Impact of Operation Stonegarden on local law enforcement in the RGV

Local News

Impact of Operation Stonegarden on local law enforcement (Source: KGBT Photo)

Questions surround Operation Stonegarden, a federally funded grant that involves the collaboration of federal, state and local law enforcement in an effort to secure the border.

Sullivan City Police is one of the departments awarded a grant for the Operation Stonegarden Program where funds from it pay for officers overtime.

According to Sullivan City Police Chief Richard Ozuna, the goal of the program is to enhance enforcement and patrol the main corridors that lead in and out from U.S. to Mexico, along with enforcing state laws.

“What we’re trying to prevent is the criminal element from coming across whether it’s terrorism, smuggling, narcotics or anybody that will do something illegal anywhere in the U.S. that may affect our community.”

According to Bryan Johnson, an attorney in New York who works cases involving Central American immigrants who crossed the border illegally through South Texas, said although it’s a federally funded grant, there are still some limitations under Senate Bill 4.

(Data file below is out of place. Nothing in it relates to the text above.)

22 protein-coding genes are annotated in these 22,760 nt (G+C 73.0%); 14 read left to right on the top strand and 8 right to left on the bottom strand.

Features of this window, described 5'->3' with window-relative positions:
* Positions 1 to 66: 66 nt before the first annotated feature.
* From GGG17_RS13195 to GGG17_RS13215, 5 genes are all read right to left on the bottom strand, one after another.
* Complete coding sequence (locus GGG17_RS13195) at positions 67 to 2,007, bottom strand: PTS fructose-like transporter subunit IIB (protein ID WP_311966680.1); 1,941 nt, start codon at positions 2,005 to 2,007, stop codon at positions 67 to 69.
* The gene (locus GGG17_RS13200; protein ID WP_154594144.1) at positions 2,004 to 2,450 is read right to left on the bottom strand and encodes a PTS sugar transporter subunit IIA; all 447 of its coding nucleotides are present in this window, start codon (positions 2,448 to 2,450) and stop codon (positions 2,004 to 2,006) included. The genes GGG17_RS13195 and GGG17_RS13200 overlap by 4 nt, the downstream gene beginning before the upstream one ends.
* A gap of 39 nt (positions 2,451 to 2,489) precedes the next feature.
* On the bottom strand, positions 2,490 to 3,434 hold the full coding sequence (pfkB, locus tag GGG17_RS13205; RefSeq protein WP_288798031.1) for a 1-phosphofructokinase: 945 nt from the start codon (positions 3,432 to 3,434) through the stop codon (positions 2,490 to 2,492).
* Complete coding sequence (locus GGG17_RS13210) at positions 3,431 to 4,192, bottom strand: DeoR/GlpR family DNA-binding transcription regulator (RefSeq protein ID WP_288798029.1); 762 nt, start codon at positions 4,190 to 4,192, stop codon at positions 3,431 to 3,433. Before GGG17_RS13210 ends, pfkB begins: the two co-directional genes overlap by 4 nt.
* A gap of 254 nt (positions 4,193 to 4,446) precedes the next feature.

“The only way that local law enforcement can enforce the immigration law or inquire about immigration status is if the person who is lawfully detained is under investigation or suspicion or criminal offense or other specified offenses,” said Johnson.

Ozuna adds that there are situations where U.S. Customs and Border Protection requests for their assistance.

“Maybe they have large groups and for officers’ safety we will help and just stand guard, just make sure that everything is peaceful and nobody gets hurt,” said Ozuna.

If the law is not followed, Johnson said it could lead to serious consequences, including the backlash of immigration enforcement like the deportation of individuals.

“When the local law enforcement are making the arrest, they’re doing the question where are you from, are you here illegally, that information was obtained and it was obtained illegally,” said Johnson. “The initial detention was not lawful so immigration lawyers in court could argue that the federal government can’t use the information about where they’re from and they can dismiss court proceedings.”

Johnson adds that it could also lead to being sued by immigrants for unlawful arrests.

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